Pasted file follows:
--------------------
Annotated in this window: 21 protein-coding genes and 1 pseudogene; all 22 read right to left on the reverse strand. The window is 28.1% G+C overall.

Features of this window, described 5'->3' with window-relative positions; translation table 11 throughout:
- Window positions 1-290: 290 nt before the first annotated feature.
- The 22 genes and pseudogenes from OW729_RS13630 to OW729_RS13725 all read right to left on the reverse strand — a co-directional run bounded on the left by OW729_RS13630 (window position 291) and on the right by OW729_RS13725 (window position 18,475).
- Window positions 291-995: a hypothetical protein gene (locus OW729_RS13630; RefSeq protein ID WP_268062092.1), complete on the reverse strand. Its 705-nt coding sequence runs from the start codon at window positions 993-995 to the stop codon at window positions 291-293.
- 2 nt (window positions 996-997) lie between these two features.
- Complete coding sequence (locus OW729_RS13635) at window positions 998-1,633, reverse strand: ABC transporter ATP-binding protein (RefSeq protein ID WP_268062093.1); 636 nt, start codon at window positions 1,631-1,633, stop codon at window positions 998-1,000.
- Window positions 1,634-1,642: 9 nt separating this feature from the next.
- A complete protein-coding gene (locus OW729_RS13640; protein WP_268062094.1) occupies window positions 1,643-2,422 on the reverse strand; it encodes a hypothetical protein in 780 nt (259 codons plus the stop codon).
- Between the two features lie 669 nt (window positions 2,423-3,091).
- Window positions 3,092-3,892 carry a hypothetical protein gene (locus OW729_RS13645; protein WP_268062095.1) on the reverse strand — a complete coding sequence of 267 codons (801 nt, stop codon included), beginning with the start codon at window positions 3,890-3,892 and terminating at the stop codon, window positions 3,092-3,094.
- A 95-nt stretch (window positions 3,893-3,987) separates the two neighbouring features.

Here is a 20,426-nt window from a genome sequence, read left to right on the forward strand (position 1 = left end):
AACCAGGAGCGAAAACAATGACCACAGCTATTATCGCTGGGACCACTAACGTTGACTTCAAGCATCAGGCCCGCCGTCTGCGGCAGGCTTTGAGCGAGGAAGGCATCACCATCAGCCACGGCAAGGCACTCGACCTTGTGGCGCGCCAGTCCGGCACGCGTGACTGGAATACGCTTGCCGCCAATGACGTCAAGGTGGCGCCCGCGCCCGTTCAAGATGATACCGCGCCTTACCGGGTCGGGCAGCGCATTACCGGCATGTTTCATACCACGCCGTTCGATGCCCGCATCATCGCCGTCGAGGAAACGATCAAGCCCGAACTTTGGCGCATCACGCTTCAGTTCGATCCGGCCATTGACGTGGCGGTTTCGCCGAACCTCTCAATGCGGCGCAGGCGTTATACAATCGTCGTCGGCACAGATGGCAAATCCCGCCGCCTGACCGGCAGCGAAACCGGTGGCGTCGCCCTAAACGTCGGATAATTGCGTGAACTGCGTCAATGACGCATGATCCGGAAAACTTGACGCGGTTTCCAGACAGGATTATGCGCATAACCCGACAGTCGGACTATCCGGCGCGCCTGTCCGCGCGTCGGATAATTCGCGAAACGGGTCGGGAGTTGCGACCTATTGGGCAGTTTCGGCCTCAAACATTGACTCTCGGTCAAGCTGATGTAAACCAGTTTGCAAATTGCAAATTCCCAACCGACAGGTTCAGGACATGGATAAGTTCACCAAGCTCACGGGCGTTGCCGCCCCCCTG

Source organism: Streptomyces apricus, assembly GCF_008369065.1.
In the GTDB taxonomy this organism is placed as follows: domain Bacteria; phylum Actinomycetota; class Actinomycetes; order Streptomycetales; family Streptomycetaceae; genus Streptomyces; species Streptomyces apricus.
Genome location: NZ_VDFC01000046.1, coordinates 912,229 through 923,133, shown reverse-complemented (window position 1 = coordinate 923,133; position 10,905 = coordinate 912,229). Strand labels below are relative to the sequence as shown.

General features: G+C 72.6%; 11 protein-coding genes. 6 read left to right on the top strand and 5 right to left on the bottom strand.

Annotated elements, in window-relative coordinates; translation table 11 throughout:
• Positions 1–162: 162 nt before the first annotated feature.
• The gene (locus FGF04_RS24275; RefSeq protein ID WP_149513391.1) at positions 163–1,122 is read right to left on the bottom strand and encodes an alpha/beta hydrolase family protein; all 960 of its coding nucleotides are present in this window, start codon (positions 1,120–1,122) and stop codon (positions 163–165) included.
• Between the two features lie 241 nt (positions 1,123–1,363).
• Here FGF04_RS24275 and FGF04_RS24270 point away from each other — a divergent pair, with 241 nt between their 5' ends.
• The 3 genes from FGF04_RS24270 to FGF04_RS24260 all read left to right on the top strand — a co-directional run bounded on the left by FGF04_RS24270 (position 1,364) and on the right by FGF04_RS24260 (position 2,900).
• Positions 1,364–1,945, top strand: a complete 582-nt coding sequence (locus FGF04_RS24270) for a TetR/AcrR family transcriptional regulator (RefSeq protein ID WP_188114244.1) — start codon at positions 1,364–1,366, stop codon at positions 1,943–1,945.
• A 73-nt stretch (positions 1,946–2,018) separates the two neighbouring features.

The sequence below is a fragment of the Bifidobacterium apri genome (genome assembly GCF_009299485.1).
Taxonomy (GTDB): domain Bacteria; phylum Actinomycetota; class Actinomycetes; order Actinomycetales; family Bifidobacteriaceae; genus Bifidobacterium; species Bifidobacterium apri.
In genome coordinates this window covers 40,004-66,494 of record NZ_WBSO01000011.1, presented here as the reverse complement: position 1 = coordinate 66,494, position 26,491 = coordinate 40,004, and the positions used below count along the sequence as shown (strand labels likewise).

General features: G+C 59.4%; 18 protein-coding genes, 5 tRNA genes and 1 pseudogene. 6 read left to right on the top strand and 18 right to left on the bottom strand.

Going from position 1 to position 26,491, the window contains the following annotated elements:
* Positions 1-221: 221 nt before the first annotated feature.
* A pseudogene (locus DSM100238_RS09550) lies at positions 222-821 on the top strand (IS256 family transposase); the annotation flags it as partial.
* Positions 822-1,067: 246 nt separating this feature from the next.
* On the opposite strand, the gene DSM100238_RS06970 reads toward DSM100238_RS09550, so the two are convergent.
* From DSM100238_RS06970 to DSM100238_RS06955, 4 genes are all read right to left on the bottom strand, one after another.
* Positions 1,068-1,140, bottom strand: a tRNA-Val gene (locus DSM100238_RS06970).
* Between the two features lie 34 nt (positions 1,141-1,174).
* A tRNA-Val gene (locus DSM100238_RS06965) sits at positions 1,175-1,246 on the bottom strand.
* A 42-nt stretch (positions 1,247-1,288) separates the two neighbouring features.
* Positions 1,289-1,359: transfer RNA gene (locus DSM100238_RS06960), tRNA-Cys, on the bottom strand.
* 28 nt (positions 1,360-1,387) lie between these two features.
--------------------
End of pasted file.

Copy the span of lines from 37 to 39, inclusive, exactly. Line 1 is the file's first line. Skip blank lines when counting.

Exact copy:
* Positions 1,068-1,140, bottom strand: a tRNA-Val gene (locus DSM100238_RS06970).
* Between the two features lie 34 nt (positions 1,141-1,174).
* A tRNA-Val gene (locus DSM100238_RS06965) sits at positions 1,175-1,246 on the bottom strand.